Date: Fri, 01 Nov 91 15:40:03 EST From: Jay Hersh <hersh at expo.lcs.mit.edu> Subject: bottle color, Jack who?? Geez Darryl, I always use Molson's for doing the light struck beers at our DR. Beer sessions. One year I tried using Labatts in the Brown Bottles, left it in the window for a week, nothing! So since then I always use the Molson's in the green bottle. The Golden is the best, and I always pop open a sealed case in the walk in cooler when the store clerk isn't looking so I know I'm getting bottles that haven't yet been light damaged. I'm sure the hoppiness of the beer being used has some effect, hoppier beers probbaly skunk better than less hoppy beers. Of course even when I use brown bottles for my homebrew I always store it in cases in the dark. Just because brown bottles screen more of the damaging ligth wavelengths, they still don't screen all of them , so it's only a matter of time until the beer gets light damaged, unless you keep it out of the light. Norm Pyle sez: >All the anti-Schmid-etism around here is starting to wear thin. I don't >necessarily agree with _all_ that Jack says (read he says a LOT), but I do >agree with some of his motives. If he manages to get another homebrewer >hooked on brewing, who would have otherwise skipped it, I think that's good. The road to hell is paved with good intentions. This is an issue I dealt with years ago working for Dan Hennessy at his store. I advocated giving new brewers lower expectations that they woiuld make OK beer early on and could then learn to make great beer. The reason behind doing this was because many new brewers can quickly become turned off to brewing by making bad batches early on. Even if it was small easily correctable mistakes new brewers are very susceptible to early discouragement. That is why it is important to get them off to a good start. Overemphasis on sanitation is IMHO a good thing in that while it may dissuade some newcomers, it results in better results for those not discouraged, and therefore less of a dropout rate among new brewers. So my personal feeling based on a lot of years of getting new people into brewing is that it is very counterproductive to not encourage "good brewing practices" even if they are a little anal retentive. As the new brewers gain more experience they learn to modify procedures to suit their needs, but all the ones I've known were very wary of bad results early on and having those first few batches come out good was important to keeping them with the hobby. My personal opinion of Jack's position is that while he seems interested in spreading the word about homebrewing (very commendable) he seems to be propagating a too rosy scenario to newcomers that IMHO will lead to new brewers who run into early dissapointments due to too high expectations, and subsequently let the hobby drop and the equipment collect dust in the closet. His dissmisal of the very same practices that helped myself and many other brewers grow to become experienced brewers with an ability to make good beers and a willingness to teach others to do the same just doesn't sit well with me, nor many others I know. I don't think anyone is well served by the creation of large numbers of poorly informed newcomers. The "momily" I always tell new brewers is "It is as easy to make bad beer as it is to make good beer," this seems to server well to temper people's expectations and keep them involved in brewing as a long term goal, and not a "tried-it-once-didn't-like-it" phenomena. - JaH Return to table of contents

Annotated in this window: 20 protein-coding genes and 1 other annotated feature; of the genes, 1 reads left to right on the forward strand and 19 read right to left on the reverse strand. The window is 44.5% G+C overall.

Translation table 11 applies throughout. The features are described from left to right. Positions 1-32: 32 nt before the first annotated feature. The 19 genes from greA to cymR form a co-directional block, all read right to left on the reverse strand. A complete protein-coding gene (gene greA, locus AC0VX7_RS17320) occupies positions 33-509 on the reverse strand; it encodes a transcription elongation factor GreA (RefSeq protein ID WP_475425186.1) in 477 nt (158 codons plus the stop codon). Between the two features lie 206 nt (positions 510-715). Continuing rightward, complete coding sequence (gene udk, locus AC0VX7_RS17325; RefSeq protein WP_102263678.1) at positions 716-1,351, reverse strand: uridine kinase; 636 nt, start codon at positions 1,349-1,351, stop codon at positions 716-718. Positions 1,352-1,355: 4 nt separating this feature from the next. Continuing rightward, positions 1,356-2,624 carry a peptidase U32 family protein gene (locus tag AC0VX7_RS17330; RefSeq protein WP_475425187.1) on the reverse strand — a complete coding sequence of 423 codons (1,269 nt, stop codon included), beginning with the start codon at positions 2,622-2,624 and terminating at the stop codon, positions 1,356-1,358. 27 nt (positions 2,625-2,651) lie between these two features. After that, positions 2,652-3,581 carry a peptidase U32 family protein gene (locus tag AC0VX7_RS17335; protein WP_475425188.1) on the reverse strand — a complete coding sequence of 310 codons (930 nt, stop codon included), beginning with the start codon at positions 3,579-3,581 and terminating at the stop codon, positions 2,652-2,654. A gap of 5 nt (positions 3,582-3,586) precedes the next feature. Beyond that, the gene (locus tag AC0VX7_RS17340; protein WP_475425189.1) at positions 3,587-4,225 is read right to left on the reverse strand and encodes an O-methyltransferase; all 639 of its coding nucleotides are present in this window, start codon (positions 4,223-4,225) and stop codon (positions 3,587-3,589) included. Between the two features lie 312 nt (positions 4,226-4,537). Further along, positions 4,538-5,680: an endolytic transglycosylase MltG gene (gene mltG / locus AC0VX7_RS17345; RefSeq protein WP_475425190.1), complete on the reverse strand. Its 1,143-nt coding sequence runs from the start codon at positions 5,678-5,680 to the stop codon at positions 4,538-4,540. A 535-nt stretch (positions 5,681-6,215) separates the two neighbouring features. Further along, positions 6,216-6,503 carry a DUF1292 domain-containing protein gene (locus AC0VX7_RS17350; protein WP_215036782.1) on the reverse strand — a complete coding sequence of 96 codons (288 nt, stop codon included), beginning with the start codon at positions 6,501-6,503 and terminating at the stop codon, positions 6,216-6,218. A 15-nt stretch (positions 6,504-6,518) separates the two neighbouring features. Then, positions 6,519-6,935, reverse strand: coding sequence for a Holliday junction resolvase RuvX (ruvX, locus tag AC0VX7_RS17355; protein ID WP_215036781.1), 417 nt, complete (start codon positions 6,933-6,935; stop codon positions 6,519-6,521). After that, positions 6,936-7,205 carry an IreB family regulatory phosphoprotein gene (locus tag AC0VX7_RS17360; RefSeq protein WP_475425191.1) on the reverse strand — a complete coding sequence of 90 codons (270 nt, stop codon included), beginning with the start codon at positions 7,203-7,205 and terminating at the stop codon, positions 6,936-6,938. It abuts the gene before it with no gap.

End of HOMEBREW Digest #754, 11/04/91 ************************************* -------